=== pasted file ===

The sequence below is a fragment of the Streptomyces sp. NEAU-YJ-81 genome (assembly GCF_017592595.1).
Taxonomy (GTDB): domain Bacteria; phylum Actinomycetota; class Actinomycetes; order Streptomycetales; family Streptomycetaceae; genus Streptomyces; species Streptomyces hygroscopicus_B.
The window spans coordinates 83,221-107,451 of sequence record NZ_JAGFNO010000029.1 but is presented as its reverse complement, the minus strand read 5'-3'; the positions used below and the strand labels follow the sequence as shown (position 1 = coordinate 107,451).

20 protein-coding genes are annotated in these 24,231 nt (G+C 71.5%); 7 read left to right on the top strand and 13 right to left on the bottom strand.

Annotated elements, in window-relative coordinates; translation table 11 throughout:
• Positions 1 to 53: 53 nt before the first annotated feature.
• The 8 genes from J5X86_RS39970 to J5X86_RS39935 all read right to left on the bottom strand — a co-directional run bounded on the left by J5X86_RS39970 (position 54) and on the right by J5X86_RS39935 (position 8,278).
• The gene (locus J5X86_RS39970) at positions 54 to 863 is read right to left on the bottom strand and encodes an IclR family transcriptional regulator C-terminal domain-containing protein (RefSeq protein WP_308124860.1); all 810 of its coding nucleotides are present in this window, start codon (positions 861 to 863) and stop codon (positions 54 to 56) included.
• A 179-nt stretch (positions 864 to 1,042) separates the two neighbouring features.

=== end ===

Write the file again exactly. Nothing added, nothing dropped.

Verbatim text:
The sequence below is a fragment of the Streptomyces sp. NEAU-YJ-81 genome (assembly GCF_017592595.1).
Taxonomy (GTDB): domain Bacteria; phylum Actinomycetota; class Actinomycetes; order Streptomycetales; family Streptomycetaceae; genus Streptomyces; species Streptomyces hygroscopicus_B.
The window spans coordinates 83,221-107,451 of sequence record NZ_JAGFNO010000029.1 but is presented as its reverse complement, the minus strand read 5'-3'; the positions used below and the strand labels follow the sequence as shown (position 1 = coordinate 107,451).

20 protein-coding genes are annotated in these 24,231 nt (G+C 71.5%); 7 read left to right on the top strand and 13 right to left on the bottom strand.

Annotated elements, in window-relative coordinates; translation table 11 throughout:
• Positions 1 to 53: 53 nt before the first annotated feature.
• The 8 genes from J5X86_RS39970 to J5X86_RS39935 all read right to left on the bottom strand — a co-directional run bounded on the left by J5X86_RS39970 (position 54) and on the right by J5X86_RS39935 (position 8,278).
• The gene (locus J5X86_RS39970) at positions 54 to 863 is read right to left on the bottom strand and encodes an IclR family transcriptional regulator C-terminal domain-containing protein (RefSeq protein WP_308124860.1); all 810 of its coding nucleotides are present in this window, start codon (positions 861 to 863) and stop codon (positions 54 to 56) included.
• A 179-nt stretch (positions 864 to 1,042) separates the two neighbouring features.